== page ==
The International Committee for European Immigrants in China, a refugee assistance organization in Shanghai, was founded on August 7, 1938 to deal with the wave of Jewish refugees arriving in Shanghai from Nazi Germany. Established under the aegis of Sir Victor Sassoon, a wealthy Iraqi Jew with British citizenship, the committee was organized by Hungarian businessman Paul Komor, together with Eduard Kann, Aladair Kelen and Michael Speelman. The International Committee was referred to as the I.C. or Komor Committee, after its first secretary. I.C. headquarters were first located at Komor's firm, but were soon moved to the Hotel Cathay owned by Sir Victor Sassoon. Initially, the I.C. provided housing, meals, jobs and financial assistance for the Jewish refugees in Shanghai. Later, after the establishment of the Committee for the Assistance of European Refugees in Shanghai under the direction of Michael Speelman (the Speelman Committee), the I.C. focused its efforts on providing international identification cards to the Jewish refugees whose passports had been confiscated or invalidated. These documents, which bore the I.C. stamp and Komor's signature, gave the refugees "legal" status in Shanghai, and were used in lieu of regular passports for those applying to emigrate. Komor headed the committee until his sudden arrest by Japanese naval intelligence in January 1942. After his release two months later, the Japanese prohibited him from returning to the I.C., but the committee continued to function for another year after his departure.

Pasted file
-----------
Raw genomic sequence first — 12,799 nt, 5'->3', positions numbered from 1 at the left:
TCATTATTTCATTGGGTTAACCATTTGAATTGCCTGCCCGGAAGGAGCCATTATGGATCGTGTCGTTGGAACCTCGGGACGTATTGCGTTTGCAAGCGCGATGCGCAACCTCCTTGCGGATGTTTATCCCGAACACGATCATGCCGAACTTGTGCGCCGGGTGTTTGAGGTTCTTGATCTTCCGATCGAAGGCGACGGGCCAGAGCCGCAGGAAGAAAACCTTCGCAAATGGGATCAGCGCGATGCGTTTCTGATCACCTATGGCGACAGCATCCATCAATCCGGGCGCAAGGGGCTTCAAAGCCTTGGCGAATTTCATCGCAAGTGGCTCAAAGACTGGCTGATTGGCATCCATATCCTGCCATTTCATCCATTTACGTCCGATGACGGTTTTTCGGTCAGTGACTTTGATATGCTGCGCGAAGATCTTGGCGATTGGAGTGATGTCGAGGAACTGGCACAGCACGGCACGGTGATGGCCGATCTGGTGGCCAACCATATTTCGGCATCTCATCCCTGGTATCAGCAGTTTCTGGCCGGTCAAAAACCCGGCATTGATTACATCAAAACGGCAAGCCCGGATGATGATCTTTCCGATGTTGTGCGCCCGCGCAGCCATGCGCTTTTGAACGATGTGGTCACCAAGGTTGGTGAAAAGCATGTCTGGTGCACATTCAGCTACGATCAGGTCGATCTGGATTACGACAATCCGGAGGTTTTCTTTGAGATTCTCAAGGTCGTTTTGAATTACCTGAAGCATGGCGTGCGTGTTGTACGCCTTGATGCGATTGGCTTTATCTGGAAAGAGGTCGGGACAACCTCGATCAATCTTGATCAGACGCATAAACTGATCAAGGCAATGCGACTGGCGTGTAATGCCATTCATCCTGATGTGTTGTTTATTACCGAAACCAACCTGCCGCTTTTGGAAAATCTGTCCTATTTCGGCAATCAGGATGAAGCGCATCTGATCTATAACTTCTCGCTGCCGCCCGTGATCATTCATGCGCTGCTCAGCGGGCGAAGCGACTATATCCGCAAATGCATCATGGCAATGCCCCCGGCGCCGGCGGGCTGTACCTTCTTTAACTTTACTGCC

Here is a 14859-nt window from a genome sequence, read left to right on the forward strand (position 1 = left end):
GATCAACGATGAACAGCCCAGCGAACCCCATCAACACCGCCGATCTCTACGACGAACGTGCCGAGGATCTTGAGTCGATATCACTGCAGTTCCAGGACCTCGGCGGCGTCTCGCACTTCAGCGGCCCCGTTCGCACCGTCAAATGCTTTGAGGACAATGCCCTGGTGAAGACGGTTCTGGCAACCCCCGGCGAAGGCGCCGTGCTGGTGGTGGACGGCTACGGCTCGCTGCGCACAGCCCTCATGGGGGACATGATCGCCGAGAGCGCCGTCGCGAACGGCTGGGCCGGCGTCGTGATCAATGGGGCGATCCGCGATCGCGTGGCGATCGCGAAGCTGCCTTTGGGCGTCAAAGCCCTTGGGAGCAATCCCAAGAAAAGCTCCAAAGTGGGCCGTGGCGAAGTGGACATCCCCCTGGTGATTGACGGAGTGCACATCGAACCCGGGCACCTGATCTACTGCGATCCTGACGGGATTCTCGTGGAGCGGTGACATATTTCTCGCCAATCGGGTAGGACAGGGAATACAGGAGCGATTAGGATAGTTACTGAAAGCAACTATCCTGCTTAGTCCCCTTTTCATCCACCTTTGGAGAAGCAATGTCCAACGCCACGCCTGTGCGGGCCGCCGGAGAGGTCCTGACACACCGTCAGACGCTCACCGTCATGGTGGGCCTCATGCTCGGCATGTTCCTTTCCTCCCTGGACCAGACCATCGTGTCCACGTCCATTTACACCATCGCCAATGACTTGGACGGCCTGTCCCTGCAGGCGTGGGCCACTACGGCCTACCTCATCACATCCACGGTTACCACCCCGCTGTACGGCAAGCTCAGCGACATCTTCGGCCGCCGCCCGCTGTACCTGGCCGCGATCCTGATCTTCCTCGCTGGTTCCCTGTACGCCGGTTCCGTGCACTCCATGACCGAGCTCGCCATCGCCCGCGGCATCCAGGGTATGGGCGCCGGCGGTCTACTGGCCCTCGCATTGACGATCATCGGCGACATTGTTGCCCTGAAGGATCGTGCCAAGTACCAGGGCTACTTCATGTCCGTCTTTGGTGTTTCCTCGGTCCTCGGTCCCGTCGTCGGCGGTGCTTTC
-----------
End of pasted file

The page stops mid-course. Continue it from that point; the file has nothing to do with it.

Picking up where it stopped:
[Sources: Komor, Valerie S., "Paul Komor, 1886 Budapest, Hungary -1973 Santa Cruz, California" [unpublished biographical sketch of Paul Komor], New York, N.Y., 2000; Vamos, Peter. "Central and Eastern European Jewish Refugees in Shanghai, 1938-1948' [unpublished paper] U.S. Holocaust Memorial Museum, Washington, DC, 2001.]